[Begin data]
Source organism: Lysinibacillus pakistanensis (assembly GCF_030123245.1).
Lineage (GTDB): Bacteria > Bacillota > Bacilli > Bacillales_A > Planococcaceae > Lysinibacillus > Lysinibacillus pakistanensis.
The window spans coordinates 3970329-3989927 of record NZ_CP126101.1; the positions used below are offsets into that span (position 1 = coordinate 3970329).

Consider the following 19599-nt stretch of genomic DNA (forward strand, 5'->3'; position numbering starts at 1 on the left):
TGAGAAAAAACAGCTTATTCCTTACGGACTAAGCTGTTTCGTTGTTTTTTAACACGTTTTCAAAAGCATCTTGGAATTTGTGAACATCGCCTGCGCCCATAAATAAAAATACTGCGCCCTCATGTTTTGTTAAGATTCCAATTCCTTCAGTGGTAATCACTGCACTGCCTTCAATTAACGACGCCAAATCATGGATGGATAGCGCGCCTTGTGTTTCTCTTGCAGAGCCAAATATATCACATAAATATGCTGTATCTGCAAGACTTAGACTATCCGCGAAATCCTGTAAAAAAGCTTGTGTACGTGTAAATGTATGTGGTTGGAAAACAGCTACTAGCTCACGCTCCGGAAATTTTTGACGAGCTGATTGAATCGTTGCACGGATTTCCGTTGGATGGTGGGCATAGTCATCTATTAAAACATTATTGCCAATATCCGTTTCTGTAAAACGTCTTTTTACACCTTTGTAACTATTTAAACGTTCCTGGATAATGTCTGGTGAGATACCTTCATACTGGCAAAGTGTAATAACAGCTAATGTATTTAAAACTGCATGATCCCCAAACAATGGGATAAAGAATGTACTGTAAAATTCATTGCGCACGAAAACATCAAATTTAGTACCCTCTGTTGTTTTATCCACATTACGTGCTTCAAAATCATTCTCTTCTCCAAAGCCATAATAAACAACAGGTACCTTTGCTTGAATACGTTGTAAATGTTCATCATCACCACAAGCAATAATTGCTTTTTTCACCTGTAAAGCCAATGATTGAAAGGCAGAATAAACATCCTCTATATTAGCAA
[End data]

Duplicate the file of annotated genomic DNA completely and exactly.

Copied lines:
Source organism: Lysinibacillus pakistanensis (assembly GCF_030123245.1).
Lineage (GTDB): Bacteria > Bacillota > Bacilli > Bacillales_A > Planococcaceae > Lysinibacillus > Lysinibacillus pakistanensis.
The window spans coordinates 3970329-3989927 of record NZ_CP126101.1; the positions used below are offsets into that span (position 1 = coordinate 3970329).

Consider the following 19599-nt stretch of genomic DNA (forward strand, 5'->3'; position numbering starts at 1 on the left):
TGAGAAAAAACAGCTTATTCCTTACGGACTAAGCTGTTTCGTTGTTTTTTAACACGTTTTCAAAAGCATCTTGGAATTTGTGAACATCGCCTGCGCCCATAAATAAAAATACTGCGCCCTCATGTTTTGTTAAGATTCCAATTCCTTCAGTGGTAATCACTGCACTGCCTTCAATTAACGACGCCAAATCATGGATGGATAGCGCGCCTTGTGTTTCTCTTGCAGAGCCAAATATATCACATAAATATGCTGTATCTGCAAGACTTAGACTATCCGCGAAATCCTGTAAAAAAGCTTGTGTACGTGTAAATGTATGTGGTTGGAAAACAGCTACTAGCTCACGCTCCGGAAATTTTTGACGAGCTGATTGAATCGTTGCACGGATTTCCGTTGGATGGTGGGCATAGTCATCTATTAAAACATTATTGCCAATATCCGTTTCTGTAAAACGTCTTTTTACACCTTTGTAACTATTTAAACGTTCCTGGATAATGTCTGGTGAGATACCTTCATACTGGCAAAGTGTAATAACAGCTAATGTATTTAAAACTGCATGATCCCCAAACAATGGGATAAAGAATGTACTGTAAAATTCATTGCGCACGAAAACATCAAATTTAGTACCCTCTGTTGTTTTATCCACATTACGTGCTTCAAAATCATTCTCTTCTCCAAAGCCATAATAAACAACAGGTACCTTTGCTTGAATACGTTGTAAATGTTCATCATCACCACAAGCAATAATTGCTTTTTTCACCTGTAAAGCCAATGATTGAAAGGCAGAATAAACATCCTCTATATTAGCAA